2.1 USDC: DAI’s nemesis

At the cornerstone of DeFi, DAI, the decentralized stablecoin minted in the MakerDAO protocol, has historically been at the heart of DeFi.

However, in 2019, USD Coin (USDC), the fiat collateralized stablecoin issued by Centre consortium, became its nemesis.

Chart 5 - Evolution of USDC and SAI/DAI supply in 2019


Sources: Binance Research, Etherscan.

As illustrated in chart 5, the gap in total supply between USDC and DAI accelerated in 2019, partly due to single-collateral DAI being restrained by a 100 million supply cap (acting as a debt ceiling for the Maker ecosystem). However, the protocol voted an increase to the supply cap only in November, raising it to 120 million. The supply cap increase was the first since 2018 when the ceiling was raised from 50 million up to the 100 million mark. Meanwhile, USDC supply grew from 261.3 million to 518.5 million during 2019, an increase of +98.4%. In comparison, the aggregated SAI+DAI supply increased only +60.4% YoY, from 69.6 million to 111.6 million.

Chart 6 - Breakdown of DAI/SAI as of December 31st 2019


Sources: Binance Research, Etherscan.

Mirroring the growth of the total market cap of USDC, the use of USDC as collateral also steadily increased in 2019.

More than 30 million of USDC has been supplied to the Compound protocol alone, representing more than 25% of the value of all DAI/SAI in circulation, as of December 31st.

Chart 7 - Evolution of the total USDC locked in Compound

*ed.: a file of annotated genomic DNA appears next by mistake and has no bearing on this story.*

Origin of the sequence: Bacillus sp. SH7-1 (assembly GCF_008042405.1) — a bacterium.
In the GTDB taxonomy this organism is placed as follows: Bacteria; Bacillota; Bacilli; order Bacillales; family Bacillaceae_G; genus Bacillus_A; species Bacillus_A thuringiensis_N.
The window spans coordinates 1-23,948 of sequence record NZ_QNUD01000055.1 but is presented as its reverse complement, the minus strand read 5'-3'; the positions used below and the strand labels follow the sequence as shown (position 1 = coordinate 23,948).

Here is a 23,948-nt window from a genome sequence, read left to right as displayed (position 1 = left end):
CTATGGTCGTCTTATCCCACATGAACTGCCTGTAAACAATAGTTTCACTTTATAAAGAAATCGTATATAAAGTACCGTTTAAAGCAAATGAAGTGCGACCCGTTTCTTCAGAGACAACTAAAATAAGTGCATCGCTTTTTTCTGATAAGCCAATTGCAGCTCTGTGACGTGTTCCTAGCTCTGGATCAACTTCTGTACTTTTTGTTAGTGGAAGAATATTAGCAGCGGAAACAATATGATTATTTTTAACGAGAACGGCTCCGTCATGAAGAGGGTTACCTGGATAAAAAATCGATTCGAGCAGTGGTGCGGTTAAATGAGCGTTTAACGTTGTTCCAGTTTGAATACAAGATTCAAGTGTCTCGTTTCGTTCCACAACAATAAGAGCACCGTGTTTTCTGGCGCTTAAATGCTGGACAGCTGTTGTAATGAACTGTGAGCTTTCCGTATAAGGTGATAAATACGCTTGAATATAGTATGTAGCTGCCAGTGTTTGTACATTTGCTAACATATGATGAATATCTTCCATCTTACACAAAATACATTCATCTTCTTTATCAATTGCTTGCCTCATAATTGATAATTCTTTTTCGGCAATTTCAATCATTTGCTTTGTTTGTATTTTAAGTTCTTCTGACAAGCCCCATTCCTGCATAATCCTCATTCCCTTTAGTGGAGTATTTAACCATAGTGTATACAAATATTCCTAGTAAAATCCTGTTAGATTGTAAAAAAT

Sources: Binance Research, Compound.

Compound added support for USDC on May 23rd. The number of USDC provided to the protocol rapidly increased through September, where the total amount deposited reached above 30 million USDC. Since then, it has remained around this level.

However, its larger total supply may not necessarily be the only reason for the growing popularity of USDC in the DeFi world.

USDC also displayed greater price stability than DAI in 2019, as illustrated in the chart below.

Chart 8 - Daily close prices of SAI and USDC in 2019


Sources: Binance Research, CoinMarketCap.

Finally, minting DAI entails a variable borrowing cost (paid by the stability fee to MKR holders), while minting USDC does not require more than minor negligible fees (from Centre). The stability fee is discussed in-depth in subsection 2.3.

2.2 MakerDAO challenged by the multi-digit growth in Compound and Synthetix

As the supply of DAI kept increasing (see subsection 2.1), Maker itself also displayed a net positive growth in the value of its collateral.

Chart 9 - Evolution of the total value of the collateral in MakerDAO (in USD)


Sources: Binance Research, MKR.Tools.

The total value of the collateral in MakerDAO increased in the first half of 2019, owing to the respective rise of the price of ETH. Similarly, it decreased in the second half of 2019. However, more ETHs were added to the platform, and the supply of SAI (and then SAI +DAI) also increased. As a result, in 2019, the total value of the collateral in MakerDAO increased from $249 million to $342 million, an increase of +37%. Meanwhile, in 2019, the price of ETH dropped by -2%.